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Comment: Mobile game control on flat glass (Score 1) 196

by tepples (#48923345) Attached to: YouTube Ditches Flash For HTML5 Video By Default

without bloating them by a factor of 10 by rendering them to WebM?

Many of the non-interactive videos can be found on Youtube now

That's what I was trying to avoid.

Similarly, most of the game concepts have been replicated in one way or another to various mobile devices.

Many of the mouse-based ones have. But the keyboard-based ones, like the falling object parkour game Tetris'd , wouldn't port very well to an input device that's a flat sheet of glass. I haven't seen a smartphone with a built-in gamepad other than perhaps the outdated, overpriced Xperia Play.

Comment: Describe the goal, not the step (Score 1) 196

by tepples (#48923223) Attached to: YouTube Ditches Flash For HTML5 Video By Default

Don't just pretend that your question was always "What authoring tools do I have?" when your question WAS "What do I use instead?".

I was trying to avoid causing the XY problem by asking for tools to perform a step toward the wrong goal. Asking "What are usable authoring tools for animated SVG?" isn't helpful when animated SVG itself isn't a viable technology. So instead, I first asked for the right goal (what tech) and followed up by asking for the right step (what authoring tools). My question in full could have been phrased more formally as follows: "What is the most viable technology to replace SWF, and what are usable authoring tools for said technology whatever it might be?" What is the correct etiquette for asking a question contingent on another question?

Comment: Don't use WebGL. Use what instead? (Score 1) 196

by tepples (#48923217) Attached to: YouTube Ditches Flash For HTML5 Video By Default

You appear to claim that both WebGL and Flash are "a giant security hole [that] should be avoided like the plague". If this is true, then which technology should be used instead for two- and three-dimensional vector animation?

Yay exposed and buggy interpreters.

I have the feeling you're about to say "native code". The problem is that native code all too often ends up being made for a platform other than the ones you have available to you.

Comment: Provided such an app exists (Score 1) 196

by tepples (#48920617) Attached to: YouTube Ditches Flash For HTML5 Video By Default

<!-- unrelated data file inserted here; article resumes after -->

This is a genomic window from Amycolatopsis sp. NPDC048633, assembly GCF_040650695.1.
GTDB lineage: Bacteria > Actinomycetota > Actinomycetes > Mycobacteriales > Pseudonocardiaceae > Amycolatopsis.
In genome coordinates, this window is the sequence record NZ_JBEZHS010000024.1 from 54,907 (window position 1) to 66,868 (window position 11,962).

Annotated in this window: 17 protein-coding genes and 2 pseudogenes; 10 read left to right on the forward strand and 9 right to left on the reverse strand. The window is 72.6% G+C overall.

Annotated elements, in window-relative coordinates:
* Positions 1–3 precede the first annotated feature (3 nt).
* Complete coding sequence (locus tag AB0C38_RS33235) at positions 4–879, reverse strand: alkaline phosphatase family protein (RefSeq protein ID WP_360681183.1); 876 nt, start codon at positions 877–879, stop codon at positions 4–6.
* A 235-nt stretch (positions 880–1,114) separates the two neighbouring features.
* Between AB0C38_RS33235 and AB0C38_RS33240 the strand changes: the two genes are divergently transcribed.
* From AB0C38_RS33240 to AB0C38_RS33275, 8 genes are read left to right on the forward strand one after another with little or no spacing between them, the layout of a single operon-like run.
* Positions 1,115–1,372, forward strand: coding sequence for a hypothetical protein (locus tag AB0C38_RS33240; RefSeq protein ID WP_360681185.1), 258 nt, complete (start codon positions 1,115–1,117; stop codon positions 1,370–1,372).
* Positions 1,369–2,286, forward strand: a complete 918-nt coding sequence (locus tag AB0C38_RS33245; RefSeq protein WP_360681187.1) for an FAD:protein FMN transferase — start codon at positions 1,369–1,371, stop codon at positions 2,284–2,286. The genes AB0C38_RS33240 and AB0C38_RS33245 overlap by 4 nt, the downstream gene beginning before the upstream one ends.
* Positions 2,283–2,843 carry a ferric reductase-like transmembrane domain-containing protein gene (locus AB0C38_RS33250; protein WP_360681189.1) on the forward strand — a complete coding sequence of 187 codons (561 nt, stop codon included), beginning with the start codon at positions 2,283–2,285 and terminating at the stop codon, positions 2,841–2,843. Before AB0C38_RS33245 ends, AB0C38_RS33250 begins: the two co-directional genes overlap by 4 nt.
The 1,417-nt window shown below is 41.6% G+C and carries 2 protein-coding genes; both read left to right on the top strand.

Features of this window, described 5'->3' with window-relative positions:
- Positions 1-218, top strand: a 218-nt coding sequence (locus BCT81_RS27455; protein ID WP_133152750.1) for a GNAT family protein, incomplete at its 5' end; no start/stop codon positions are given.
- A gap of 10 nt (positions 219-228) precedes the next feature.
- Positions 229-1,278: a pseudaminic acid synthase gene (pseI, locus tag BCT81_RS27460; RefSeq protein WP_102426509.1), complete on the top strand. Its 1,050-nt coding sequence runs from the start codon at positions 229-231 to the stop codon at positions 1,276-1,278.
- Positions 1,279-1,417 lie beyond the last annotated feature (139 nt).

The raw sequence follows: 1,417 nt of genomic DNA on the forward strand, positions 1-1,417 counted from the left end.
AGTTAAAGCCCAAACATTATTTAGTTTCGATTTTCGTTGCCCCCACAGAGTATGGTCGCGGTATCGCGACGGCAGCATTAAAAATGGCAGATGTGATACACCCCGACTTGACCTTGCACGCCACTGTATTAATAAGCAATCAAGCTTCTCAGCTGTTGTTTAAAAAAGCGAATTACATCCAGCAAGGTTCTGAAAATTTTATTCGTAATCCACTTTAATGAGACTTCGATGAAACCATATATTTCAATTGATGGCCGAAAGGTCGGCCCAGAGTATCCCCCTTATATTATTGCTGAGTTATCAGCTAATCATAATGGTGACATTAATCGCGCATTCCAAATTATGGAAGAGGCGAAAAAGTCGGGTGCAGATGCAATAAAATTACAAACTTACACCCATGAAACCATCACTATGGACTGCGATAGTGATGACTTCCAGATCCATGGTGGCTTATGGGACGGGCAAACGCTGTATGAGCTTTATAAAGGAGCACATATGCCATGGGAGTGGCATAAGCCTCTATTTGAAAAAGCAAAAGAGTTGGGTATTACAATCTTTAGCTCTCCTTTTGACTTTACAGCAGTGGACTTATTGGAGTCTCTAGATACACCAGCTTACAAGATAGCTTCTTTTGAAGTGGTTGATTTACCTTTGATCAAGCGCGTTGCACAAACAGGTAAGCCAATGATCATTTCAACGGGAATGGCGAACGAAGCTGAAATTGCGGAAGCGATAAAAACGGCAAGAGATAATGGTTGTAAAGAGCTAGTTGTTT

when the user clicks the url, the browser opens the appropriate application for the urltype.

Which means "the appropriate application for the urltype" needs to exist for the user's platform. Not everyone wants to have to make 14 different apps for 14 different platforms, not to mention that several platforms require a long and involved developer pre-approval process. For example, the Flash Lite player in Internet Channel was the only publicly available game development environment for Wii before that console was cracked.

Comment: Authoring SVG and canvas animations (Score 1) 196

by tepples (#48920193) Attached to: YouTube Ditches Flash For HTML5 Video By Default

Animated SVG for the simpler stuff, HTML5 canvas with JavaScript for more complicated animations.

So what tools would you recommend for building these without, say, having to type all the (x, y) coordinates into a script file? I haven't seen any animation stuff in Inkscape, unless there was some recent huge update of which I'm not aware.

Comment: Flash runs on PCs that can't run WebGL (Score 2) 196

by tepples (#48920171) Attached to: YouTube Ditches Flash For HTML5 Video By Default

I go to get.webgl.org using Firefox 35.0.1 on a laptop with an Intel IGP and all I get is "Hmm. While your browser seems to support WebGL, it is disabled or unavailable. If possible, please ensure that you are running the latest drivers for your video card." Badgers, on the other hand, still plays perfectly.

Comment: Which better platform for vector animation? (Score 1) 196

by tepples (#48920155) Attached to: YouTube Ditches Flash For HTML5 Video By Default

Still, there's no reason you can't do stuff like that on better, more secure platforms.

In theory, I agree. But in practice, which "better, more secure platforms" for authoring and presenting vector animation on the web would you recommend? And how should we convince contributors to the aforementioned sites to remake their works using the new tech?

"If you want to eat hippopatomus, you've got to pay the freight." -- attributed to an IBM guy, about why IBM software uses so much memory

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